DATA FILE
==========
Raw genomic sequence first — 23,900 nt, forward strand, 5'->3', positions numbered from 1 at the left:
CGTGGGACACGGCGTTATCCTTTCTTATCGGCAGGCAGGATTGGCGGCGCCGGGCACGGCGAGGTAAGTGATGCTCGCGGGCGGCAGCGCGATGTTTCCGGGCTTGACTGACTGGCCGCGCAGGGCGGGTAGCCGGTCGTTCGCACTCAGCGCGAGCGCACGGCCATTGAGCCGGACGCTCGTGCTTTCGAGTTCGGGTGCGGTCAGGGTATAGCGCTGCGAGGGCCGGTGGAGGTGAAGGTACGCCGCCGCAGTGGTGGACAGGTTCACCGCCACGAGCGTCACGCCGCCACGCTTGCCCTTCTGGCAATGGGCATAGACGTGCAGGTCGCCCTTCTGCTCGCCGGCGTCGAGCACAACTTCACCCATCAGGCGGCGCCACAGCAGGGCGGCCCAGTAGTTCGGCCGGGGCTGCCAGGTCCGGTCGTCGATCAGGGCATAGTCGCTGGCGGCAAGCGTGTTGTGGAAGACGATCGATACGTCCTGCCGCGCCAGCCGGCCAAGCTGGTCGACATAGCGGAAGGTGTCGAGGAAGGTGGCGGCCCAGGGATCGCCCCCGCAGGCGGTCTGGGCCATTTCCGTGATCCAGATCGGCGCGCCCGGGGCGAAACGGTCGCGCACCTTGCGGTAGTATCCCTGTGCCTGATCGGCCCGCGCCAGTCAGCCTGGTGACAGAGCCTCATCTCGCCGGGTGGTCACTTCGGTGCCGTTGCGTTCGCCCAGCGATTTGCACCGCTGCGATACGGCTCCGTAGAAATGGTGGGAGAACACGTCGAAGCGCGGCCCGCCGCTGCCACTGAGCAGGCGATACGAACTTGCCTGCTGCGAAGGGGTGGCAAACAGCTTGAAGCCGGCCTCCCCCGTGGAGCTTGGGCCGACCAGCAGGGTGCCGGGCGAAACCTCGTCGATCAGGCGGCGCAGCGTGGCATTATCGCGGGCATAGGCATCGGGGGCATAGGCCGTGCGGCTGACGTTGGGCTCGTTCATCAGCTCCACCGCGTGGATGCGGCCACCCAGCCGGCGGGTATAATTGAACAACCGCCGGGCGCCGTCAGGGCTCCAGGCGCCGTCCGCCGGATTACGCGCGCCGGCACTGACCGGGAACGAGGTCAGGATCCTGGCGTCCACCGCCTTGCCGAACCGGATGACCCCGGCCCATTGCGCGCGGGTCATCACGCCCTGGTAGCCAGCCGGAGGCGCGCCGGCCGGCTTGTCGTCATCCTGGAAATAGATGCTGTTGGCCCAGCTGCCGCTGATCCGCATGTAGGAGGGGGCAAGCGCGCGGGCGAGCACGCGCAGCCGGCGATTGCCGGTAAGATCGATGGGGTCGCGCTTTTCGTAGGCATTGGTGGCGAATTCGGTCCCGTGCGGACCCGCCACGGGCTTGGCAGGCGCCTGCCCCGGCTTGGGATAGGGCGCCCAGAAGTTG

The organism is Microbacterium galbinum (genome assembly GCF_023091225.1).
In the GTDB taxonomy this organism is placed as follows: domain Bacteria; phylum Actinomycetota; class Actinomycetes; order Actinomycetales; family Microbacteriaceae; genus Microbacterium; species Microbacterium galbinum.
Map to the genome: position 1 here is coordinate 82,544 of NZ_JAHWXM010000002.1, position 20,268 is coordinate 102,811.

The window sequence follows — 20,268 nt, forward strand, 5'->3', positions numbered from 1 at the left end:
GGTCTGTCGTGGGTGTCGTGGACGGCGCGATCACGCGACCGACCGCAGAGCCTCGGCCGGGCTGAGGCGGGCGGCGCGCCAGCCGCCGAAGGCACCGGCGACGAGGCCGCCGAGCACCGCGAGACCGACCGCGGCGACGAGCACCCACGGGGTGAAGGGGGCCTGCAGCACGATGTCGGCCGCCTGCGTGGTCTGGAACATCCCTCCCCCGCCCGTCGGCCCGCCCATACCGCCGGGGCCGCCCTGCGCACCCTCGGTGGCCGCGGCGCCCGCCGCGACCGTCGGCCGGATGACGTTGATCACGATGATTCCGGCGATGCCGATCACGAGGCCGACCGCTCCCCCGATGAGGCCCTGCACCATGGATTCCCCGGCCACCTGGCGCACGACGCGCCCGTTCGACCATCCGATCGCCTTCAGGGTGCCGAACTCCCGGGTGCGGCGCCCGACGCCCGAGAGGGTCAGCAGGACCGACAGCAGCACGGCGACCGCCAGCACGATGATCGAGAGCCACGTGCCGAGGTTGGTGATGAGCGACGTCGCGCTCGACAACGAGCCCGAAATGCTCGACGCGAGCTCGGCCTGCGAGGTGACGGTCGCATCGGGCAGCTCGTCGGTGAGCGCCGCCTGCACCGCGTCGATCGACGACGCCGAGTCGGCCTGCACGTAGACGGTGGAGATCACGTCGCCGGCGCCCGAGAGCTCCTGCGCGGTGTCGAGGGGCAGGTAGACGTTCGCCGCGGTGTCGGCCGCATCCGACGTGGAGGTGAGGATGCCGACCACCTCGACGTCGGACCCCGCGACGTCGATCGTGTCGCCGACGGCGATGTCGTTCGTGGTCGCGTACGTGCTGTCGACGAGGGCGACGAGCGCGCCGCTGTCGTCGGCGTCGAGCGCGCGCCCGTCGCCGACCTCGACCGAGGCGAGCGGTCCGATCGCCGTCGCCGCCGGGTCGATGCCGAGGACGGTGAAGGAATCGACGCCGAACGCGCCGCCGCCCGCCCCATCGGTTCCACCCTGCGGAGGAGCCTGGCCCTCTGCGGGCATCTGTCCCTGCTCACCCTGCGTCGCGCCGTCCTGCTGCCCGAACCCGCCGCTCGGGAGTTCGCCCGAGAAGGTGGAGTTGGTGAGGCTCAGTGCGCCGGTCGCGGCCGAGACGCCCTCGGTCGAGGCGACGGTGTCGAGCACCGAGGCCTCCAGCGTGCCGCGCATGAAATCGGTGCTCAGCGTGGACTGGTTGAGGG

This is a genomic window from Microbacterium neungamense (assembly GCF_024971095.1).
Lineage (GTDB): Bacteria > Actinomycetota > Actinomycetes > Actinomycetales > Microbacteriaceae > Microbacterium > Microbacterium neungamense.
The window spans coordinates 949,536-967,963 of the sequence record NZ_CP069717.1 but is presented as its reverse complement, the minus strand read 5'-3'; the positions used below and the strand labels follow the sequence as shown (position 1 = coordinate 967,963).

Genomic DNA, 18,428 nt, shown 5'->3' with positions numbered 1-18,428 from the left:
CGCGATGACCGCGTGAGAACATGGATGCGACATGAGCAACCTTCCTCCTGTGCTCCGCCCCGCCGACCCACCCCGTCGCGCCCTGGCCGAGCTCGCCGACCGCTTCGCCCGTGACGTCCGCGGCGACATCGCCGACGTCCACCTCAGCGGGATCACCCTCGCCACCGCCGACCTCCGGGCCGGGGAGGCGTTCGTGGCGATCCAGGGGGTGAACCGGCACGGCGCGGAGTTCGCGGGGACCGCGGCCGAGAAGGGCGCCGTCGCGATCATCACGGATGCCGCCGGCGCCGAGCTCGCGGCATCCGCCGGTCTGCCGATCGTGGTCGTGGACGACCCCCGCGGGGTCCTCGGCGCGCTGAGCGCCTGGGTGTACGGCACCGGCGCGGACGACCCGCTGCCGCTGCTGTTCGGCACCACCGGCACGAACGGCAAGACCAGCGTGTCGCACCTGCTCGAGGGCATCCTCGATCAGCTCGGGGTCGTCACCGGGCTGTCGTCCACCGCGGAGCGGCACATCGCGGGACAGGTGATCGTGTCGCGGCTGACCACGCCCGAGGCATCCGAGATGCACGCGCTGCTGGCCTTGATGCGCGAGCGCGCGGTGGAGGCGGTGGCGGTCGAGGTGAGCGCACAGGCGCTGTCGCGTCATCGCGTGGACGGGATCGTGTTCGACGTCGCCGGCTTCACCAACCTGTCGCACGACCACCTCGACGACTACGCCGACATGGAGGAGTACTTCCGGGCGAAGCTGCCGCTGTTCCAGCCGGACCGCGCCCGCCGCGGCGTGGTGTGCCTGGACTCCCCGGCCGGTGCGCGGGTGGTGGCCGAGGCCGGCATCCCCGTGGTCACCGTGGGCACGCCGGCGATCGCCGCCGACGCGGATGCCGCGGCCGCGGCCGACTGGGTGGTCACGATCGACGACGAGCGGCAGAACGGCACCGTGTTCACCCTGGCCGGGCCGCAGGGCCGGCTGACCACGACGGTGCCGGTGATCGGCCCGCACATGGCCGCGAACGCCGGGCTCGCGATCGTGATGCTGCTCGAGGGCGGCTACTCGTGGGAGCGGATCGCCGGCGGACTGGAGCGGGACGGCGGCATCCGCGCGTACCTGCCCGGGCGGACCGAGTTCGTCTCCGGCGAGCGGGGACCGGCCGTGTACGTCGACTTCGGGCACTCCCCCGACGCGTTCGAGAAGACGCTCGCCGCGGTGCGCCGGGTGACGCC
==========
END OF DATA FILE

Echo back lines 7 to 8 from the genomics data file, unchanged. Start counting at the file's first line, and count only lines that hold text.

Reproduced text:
GGTCTGTCGTGGGTGTCGTGGACGGCGCGATCACGCGACCGACCGCAGAGCCTCGGCCGGGCTGAGGCGGGCGGCGCGCCAGCCGCCGAAGGCACCGGCGACGAGGCCGCCGAGCACCGCGAGACCGACCGCGGCGACGAGCACCCACGGGGTGAAGGGGGCCTGCAGCACGATGTCGGCCGCCTGCGTGGTCTGGAACATCCCTCCCCCGCCCGTCGGCCCGCCCATACCGCCGGGGCCGCCCTGCGCACCCTCGGTGGCCGCGGCGCCCGCCGCGACCGTCGGCCGGATGACGTTGATCACGATGATTCCGGCGATGCCGATCACGAGGCCGACCGCTCCCCCGATGAGGCCCTGCACCATGGATTCCCCGGCCACCTGGCGCACGACGCGCCCGTTCGACCATCCGATCGCCTTCAGGGTGCCGAACTCCCGGGTGCGGCGCCCGACGCCCGAGAGGGTCAGCAGGACCGACAGCAGCACGGCGACCGCCAGCACGATGATCGAGAGCCACGTGCCGAGGTTGGTGATGAGCGACGTCGCGCTCGACAACGAGCCCGAAATGCTCGACGCGAGCTCGGCCTGCGAGGTGACGGTCGCATCGGGCAGCTCGTCGGTGAGCGCCGCCTGCACCGCGTCGATCGACGACGCCGAGTCGGCCTGCACGTAGACGGTGGAGATCACGTCGCCGGCGCCCGAGAGCTCCTGCGCGGTGTCGAGGGGCAGGTAGACGTTCGCCGCGGTGTCGGCCGCATCCGACGTGGAGGTGAGGATGCCGACCACCTCGACGTCGGACCCCGCGACGTCGATCGTGTCGCCGACGGCGATGTCGTTCGTGGTCGCGTACGTGCTGTCGACGAGGGCGACGAGCGCGCCGCTGTCGTCGGCGTCGAGCGCGCGCCCGTCGCCGACCTCGACCGAGGCGAGCGGTCCGATCGCCGTCGCCGCCGGGTCGATGCCGAGGACGGTGAAGGAATCGACGCCGAACGCGCCGCCGCCCGCCCCATCGGTTCCACCCTGCGGAGGAGCCTGGCCCTCTGCGGGCATCTGTCCCTGCTCACCCTGCGTCGCGCCGTCCTGCTGCCCGAACCCGCCGCTCGGGAGTTCGCCCGAGAAGGTGGAGTTGGTGAGGCTCAGTGCGCCGGTCGCGGCCGAGACGCCCTCGGTCGAGGCGACGGTGTCGAGCACCGAGGCCTCCAGCGTGCCGCGCATGAAATCGGTGCTCAGCGTGGACTGGTTGAGGG

This is a genomic window from Microbacterium neungamense (assembly GCF_024971095.1).